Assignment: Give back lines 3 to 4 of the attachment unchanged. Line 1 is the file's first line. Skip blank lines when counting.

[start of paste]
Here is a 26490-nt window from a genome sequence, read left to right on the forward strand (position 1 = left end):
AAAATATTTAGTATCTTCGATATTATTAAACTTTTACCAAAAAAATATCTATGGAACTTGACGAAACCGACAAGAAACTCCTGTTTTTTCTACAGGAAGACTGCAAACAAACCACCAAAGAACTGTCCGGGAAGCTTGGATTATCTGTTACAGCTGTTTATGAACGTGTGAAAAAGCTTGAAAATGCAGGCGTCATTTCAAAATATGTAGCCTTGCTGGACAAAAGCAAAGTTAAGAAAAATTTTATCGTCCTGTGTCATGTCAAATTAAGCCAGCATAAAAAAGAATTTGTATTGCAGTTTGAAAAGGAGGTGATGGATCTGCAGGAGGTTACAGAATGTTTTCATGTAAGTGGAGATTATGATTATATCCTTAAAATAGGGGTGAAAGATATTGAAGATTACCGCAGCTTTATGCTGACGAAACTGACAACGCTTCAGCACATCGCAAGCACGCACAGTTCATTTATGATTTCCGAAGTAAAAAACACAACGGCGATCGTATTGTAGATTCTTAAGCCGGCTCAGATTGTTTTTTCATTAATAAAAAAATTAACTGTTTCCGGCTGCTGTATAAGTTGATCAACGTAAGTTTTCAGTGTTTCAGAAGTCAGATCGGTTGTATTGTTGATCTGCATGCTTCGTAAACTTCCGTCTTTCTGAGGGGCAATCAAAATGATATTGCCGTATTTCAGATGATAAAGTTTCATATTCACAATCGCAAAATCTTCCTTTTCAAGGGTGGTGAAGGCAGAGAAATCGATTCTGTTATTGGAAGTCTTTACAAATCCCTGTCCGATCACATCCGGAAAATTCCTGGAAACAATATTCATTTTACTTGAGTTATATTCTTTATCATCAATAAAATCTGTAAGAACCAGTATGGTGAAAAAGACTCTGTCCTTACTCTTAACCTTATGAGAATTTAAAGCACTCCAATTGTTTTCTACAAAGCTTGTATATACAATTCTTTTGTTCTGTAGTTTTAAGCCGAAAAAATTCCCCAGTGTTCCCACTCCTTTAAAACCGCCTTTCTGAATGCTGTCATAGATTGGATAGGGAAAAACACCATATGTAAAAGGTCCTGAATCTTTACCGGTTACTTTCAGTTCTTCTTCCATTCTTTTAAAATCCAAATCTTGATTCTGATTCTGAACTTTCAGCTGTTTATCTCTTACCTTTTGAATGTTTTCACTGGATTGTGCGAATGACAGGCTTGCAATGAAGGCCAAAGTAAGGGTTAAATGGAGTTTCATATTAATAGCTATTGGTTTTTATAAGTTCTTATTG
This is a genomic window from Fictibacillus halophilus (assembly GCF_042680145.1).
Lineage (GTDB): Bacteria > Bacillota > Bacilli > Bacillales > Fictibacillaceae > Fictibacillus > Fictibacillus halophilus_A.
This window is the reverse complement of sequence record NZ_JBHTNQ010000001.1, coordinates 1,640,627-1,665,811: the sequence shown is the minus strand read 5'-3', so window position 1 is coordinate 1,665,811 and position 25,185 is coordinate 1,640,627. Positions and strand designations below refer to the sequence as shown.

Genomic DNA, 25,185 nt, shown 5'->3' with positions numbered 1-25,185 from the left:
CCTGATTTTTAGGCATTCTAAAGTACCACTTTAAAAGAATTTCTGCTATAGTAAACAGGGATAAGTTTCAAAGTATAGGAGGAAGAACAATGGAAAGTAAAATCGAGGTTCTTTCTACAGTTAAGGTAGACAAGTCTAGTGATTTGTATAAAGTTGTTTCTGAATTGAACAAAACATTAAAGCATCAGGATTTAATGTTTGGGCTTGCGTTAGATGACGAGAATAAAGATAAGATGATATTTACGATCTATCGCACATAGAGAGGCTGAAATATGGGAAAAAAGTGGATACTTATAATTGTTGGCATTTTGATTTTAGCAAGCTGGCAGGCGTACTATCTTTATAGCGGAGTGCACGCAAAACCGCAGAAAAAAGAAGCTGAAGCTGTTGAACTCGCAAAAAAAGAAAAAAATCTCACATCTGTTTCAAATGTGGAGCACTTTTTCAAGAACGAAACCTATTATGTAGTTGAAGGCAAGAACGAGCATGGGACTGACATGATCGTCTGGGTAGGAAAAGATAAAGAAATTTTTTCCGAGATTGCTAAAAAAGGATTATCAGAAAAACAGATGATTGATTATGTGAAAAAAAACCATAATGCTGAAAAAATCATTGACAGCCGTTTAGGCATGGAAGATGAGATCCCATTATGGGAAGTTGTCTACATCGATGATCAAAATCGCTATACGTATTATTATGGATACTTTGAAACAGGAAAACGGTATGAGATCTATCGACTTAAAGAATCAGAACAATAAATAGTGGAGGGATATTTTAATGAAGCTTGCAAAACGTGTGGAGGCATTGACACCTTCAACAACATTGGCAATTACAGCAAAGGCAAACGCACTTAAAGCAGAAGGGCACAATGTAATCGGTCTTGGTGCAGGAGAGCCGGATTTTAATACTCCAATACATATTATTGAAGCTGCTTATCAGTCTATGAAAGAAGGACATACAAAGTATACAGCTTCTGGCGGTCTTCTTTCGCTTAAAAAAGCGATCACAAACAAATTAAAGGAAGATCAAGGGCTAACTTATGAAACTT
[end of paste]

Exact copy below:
This is a genomic window from Fictibacillus halophilus (assembly GCF_042680145.1).
Lineage (GTDB): Bacteria > Bacillota > Bacilli > Bacillales > Fictibacillaceae > Fictibacillus > Fictibacillus halophilus_A.